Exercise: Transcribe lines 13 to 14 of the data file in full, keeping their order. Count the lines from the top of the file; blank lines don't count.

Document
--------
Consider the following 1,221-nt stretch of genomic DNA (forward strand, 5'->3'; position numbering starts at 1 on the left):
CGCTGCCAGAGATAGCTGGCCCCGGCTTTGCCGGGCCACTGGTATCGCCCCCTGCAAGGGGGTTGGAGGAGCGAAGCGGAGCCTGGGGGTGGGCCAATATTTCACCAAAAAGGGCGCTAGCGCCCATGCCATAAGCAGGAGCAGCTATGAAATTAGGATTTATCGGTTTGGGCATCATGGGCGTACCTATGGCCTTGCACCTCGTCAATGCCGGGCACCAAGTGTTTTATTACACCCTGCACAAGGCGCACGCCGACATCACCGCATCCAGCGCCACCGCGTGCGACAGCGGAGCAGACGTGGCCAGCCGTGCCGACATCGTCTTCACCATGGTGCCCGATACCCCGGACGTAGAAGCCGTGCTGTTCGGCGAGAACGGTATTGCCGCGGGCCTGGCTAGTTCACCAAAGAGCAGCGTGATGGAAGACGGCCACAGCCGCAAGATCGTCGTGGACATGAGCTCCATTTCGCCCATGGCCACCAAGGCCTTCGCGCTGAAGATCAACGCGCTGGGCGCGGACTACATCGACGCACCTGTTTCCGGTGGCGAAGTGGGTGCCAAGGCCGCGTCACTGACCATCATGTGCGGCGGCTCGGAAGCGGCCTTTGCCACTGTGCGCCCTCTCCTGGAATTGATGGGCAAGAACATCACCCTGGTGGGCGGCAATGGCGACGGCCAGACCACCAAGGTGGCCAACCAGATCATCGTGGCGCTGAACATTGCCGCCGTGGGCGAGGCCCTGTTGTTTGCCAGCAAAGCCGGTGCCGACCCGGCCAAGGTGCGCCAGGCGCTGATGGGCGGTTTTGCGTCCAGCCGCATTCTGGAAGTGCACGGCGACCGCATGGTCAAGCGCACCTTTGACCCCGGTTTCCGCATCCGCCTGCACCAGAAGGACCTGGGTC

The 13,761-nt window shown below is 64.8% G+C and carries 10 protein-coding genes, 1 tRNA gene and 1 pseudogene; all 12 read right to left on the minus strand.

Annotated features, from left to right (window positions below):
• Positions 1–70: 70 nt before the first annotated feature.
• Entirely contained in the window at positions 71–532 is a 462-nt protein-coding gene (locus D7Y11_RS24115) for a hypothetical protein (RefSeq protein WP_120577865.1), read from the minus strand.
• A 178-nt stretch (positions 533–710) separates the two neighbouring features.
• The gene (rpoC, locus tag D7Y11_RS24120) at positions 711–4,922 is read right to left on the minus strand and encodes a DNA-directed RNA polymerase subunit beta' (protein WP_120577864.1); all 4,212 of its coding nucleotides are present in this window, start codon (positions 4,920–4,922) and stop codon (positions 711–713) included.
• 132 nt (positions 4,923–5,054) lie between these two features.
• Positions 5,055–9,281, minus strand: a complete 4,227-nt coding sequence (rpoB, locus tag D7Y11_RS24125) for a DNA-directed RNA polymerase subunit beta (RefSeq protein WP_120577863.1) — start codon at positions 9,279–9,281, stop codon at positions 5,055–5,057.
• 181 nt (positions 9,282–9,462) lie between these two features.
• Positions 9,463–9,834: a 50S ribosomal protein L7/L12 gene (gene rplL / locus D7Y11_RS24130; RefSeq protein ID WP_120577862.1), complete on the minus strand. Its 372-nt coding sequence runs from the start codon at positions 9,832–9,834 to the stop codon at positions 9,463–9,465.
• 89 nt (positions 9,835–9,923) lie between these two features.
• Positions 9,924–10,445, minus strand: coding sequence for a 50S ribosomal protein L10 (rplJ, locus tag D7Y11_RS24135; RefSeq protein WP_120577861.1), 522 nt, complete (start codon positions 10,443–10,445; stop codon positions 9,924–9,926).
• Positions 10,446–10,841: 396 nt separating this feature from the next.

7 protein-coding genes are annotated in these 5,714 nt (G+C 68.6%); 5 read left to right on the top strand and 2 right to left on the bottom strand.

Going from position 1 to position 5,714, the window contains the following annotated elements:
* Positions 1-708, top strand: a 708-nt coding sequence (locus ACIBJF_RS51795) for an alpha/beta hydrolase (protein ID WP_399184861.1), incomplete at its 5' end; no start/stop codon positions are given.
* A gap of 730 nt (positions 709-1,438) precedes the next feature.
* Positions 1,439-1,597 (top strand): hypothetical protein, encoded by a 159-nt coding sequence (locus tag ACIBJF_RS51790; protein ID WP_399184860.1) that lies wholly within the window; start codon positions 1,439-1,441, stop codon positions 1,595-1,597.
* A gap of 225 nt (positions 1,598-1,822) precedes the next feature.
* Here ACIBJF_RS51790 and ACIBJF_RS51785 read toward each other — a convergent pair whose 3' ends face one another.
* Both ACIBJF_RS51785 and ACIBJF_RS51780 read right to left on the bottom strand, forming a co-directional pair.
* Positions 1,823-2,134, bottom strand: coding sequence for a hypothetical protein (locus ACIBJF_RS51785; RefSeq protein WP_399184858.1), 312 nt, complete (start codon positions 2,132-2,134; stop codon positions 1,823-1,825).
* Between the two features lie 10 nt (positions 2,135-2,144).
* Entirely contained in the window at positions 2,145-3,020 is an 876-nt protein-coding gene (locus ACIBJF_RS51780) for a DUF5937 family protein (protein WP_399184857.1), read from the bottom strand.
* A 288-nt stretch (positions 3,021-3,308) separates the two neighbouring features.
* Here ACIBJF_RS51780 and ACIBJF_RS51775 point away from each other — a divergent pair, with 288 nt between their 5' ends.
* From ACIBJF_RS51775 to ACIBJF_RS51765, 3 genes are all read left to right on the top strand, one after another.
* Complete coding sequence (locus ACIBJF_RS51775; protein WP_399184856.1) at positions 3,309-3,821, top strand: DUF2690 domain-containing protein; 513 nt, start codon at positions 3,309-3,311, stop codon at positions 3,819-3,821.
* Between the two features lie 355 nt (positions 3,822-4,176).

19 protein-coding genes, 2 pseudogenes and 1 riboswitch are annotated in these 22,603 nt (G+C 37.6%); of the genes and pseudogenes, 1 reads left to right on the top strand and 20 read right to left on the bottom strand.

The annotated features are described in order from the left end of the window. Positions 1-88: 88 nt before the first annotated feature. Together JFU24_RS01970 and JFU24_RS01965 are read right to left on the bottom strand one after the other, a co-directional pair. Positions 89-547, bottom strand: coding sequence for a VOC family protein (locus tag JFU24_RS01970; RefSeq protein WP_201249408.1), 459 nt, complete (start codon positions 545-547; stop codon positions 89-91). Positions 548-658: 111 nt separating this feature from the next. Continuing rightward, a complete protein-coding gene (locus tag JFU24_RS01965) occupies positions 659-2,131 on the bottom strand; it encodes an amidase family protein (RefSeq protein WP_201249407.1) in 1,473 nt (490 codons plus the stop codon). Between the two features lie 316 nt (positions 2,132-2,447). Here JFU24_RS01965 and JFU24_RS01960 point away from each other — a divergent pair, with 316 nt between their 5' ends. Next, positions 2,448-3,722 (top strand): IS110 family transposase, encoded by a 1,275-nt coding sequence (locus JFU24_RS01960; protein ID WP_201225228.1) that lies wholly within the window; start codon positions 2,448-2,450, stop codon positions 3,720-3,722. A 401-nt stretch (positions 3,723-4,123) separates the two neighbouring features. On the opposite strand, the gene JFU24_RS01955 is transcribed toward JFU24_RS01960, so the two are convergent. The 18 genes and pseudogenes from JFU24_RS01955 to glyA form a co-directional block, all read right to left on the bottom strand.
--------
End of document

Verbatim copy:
• 89 nt (positions 9,835–9,923) lie between these two features.
• Positions 9,924–10,445, minus strand: coding sequence for a 50S ribosomal protein L10 (rplJ, locus tag D7Y11_RS24135; RefSeq protein WP_120577861.1), 522 nt, complete (start codon positions 10,443–10,445; stop codon positions 9,924–9,926).